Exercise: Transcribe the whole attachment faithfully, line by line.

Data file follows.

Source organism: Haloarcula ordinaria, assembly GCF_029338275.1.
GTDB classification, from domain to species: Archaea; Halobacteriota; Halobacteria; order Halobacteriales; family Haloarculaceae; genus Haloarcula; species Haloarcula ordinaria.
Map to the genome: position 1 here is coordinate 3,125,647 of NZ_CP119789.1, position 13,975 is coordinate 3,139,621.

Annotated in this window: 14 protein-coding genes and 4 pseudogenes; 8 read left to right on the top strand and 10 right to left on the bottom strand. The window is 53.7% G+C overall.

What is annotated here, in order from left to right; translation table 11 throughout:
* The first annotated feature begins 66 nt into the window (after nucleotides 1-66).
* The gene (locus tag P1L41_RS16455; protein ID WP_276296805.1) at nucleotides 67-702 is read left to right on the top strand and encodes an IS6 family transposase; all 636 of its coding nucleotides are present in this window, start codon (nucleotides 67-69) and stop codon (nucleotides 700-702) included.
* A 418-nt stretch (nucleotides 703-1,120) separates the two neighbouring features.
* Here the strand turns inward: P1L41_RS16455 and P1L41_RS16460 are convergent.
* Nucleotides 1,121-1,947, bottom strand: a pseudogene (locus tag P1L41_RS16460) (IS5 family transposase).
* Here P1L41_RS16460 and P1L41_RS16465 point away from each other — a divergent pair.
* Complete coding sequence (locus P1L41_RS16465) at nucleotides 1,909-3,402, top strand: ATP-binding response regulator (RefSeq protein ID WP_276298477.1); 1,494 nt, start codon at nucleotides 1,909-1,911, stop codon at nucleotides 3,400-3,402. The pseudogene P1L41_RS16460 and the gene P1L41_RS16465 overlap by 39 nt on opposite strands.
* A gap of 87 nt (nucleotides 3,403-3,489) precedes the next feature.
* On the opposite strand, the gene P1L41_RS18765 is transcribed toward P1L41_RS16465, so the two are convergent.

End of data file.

Source organism: Haloarcula ordinaria, assembly GCF_029338275.1.
GTDB classification, from domain to species: Archaea; Halobacteriota; Halobacteria; order Halobacteriales; family Haloarculaceae; genus Haloarcula; species Haloarcula ordinaria.
Map to the genome: position 1 here is coordinate 3,125,647 of NZ_CP119789.1, position 13,975 is coordinate 3,139,621.

Annotated in this window: 14 protein-coding genes and 4 pseudogenes; 8 read left to right on the top strand and 10 right to left on the bottom strand. The window is 53.7% G+C overall.

What is annotated here, in order from left to right; translation table 11 throughout:
* The first annotated feature begins 66 nt into the window (after nucleotides 1-66).
* The gene (locus tag P1L41_RS16455; protein ID WP_276296805.1) at nucleotides 67-702 is read left to right on the top strand and encodes an IS6 family transposase; all 636 of its coding nucleotides are present in this window, start codon (nucleotides 67-69) and stop codon (nucleotides 700-702) included.
* A 418-nt stretch (nucleotides 703-1,120) separates the two neighbouring features.
* Here the strand turns inward: P1L41_RS16455 and P1L41_RS16460 are convergent.
* Nucleotides 1,121-1,947, bottom strand: a pseudogene (locus tag P1L41_RS16460) (IS5 family transposase).
* Here P1L41_RS16460 and P1L41_RS16465 point away from each other — a divergent pair.
* Complete coding sequence (locus P1L41_RS16465) at nucleotides 1,909-3,402, top strand: ATP-binding response regulator (RefSeq protein ID WP_276298477.1); 1,494 nt, start codon at nucleotides 1,909-1,911, stop codon at nucleotides 3,400-3,402. The pseudogene P1L41_RS16460 and the gene P1L41_RS16465 overlap by 39 nt on opposite strands.
* A gap of 87 nt (nucleotides 3,403-3,489) precedes the next feature.
* On the opposite strand, the gene P1L41_RS18765 is transcribed toward P1L41_RS16465, so the two are convergent.